Myanmar’s collapse from a hopeful democracy and growing economy has been heartbreaking. While all of us in the humanitarian and international development fields are used to working in complex and conflict-affected contexts, there are few roadmaps available for navigating the current context in Myanmar. Rapid response, resourcefulness, and out-of-the-box solutions to program and operational challenges have become paramount. There is no better example of this than the staff working on the USAID Agriculture and Food Systems Development Activity (AFDA). Their commitment to improving incomes and food security in Myanmar during a time of unprecedented crises is why ACDI/VOCA has nominated the AFDA team for a 2022 Humentum Operational Excellence Award.
Myanmar’s Current Crises
Over the last two years, Myanmar has endured a series of devastating setbacks — from the crippling COVID-19 pandemic to the military takeover and increasing civil unrest resulting in over 12,000 deaths and thousands caught up in arbitrary detention. Violent conflict between the People’s Defense Forces and the military has left the country on the brink of civil war and economic collapse, creating an atmosphere of fear and despair.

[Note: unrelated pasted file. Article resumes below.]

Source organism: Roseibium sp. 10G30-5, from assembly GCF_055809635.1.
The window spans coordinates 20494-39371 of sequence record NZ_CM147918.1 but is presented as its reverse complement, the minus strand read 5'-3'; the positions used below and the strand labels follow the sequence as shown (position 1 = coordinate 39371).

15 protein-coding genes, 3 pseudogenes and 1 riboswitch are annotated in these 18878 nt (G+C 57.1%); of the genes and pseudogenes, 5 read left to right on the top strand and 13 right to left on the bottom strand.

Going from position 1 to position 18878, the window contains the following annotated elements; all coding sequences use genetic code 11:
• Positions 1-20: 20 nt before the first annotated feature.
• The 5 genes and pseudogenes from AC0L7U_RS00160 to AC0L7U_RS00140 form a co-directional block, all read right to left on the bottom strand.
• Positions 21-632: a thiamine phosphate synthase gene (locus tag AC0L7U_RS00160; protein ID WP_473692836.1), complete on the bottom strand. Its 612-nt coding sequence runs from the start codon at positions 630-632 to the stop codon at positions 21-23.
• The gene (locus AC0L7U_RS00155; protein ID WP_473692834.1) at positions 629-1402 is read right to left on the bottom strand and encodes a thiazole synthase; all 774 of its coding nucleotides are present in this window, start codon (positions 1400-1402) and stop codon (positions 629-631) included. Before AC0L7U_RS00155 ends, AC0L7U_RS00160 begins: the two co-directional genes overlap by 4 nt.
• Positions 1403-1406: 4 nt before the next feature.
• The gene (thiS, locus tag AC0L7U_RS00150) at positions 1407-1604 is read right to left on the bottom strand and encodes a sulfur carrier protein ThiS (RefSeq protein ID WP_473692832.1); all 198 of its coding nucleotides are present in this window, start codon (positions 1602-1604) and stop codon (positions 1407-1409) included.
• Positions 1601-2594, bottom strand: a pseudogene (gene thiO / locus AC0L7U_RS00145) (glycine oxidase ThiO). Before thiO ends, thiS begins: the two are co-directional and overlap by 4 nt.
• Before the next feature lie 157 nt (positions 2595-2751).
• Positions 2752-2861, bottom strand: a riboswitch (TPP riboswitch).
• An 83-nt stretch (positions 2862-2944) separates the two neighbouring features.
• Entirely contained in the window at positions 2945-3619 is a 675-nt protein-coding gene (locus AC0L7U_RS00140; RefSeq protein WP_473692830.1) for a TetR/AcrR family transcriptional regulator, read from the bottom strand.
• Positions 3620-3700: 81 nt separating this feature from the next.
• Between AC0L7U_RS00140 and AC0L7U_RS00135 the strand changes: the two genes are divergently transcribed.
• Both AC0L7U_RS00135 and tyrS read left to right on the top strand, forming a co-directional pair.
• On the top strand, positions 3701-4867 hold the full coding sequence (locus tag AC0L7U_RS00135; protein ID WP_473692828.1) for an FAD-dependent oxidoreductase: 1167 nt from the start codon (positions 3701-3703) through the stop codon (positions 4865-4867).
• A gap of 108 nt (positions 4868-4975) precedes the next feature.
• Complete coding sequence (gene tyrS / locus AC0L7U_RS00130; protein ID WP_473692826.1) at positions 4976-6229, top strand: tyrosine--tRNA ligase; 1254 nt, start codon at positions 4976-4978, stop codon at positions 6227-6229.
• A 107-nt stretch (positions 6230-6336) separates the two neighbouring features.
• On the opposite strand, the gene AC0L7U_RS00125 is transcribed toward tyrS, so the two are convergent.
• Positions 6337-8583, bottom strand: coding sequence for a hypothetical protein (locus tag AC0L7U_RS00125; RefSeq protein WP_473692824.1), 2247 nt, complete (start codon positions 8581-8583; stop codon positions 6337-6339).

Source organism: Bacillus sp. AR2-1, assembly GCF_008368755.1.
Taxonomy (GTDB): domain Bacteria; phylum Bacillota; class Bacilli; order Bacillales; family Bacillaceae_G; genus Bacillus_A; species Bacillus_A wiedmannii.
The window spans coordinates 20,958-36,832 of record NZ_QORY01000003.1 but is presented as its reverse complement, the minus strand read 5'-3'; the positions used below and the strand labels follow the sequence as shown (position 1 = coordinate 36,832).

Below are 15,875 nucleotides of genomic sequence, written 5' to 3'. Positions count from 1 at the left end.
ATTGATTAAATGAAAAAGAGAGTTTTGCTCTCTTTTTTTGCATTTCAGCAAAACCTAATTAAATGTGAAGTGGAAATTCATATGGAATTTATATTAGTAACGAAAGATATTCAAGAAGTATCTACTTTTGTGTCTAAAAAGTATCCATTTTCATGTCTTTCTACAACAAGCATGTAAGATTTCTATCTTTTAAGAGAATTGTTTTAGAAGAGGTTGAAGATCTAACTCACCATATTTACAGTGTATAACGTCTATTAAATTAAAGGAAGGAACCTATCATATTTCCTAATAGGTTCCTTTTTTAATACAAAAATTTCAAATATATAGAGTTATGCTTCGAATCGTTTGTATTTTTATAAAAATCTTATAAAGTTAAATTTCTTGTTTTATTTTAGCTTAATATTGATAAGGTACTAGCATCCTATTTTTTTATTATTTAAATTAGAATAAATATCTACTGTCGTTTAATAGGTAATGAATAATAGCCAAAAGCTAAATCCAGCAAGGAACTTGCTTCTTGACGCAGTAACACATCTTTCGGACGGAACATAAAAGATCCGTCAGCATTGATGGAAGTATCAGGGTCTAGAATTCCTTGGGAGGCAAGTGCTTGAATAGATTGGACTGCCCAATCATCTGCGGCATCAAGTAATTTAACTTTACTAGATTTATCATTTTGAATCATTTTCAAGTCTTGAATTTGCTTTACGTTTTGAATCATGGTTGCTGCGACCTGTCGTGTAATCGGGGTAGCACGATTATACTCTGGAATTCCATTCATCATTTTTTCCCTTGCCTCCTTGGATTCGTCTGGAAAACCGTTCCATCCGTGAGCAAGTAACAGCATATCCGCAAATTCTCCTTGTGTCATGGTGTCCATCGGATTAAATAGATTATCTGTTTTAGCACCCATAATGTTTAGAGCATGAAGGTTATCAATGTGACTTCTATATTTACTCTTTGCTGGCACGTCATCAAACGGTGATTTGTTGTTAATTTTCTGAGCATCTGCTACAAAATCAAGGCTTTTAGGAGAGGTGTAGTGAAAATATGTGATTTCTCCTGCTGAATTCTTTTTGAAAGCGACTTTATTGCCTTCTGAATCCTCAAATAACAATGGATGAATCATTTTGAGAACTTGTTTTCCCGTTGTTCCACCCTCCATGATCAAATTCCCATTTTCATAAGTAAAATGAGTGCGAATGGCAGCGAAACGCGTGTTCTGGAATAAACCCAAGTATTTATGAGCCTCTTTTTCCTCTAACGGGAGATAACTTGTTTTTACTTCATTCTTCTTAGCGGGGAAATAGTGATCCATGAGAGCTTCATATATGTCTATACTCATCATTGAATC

These events are placing unprecedented challenges on development partners working in the middle of the crisis. AFDA team members and their families have been targeted by the military-controlled government, forcing some to flee their homes. Due to security concerns, AFDA staff have not traveled or met in person with partners and stakeholders.
Adapting to an Unprecedented Crises
Myanmar’s agri-food sector is on the brink of disconnection from global supply chains…. Local food systems in Myanmar are still struggling within old food systems… And security issues have hugely affected the personal safety of employees and properties, along with limited financial services caused by bank closures. – AFDA Agribusiness Partner
Despite the challenging circumstances, the AFDA team is continuing program support and operations at a critical time when Myanmar’s agriculture and food systems face immense pressure. The AFDA team is responding to the crises in the following ways.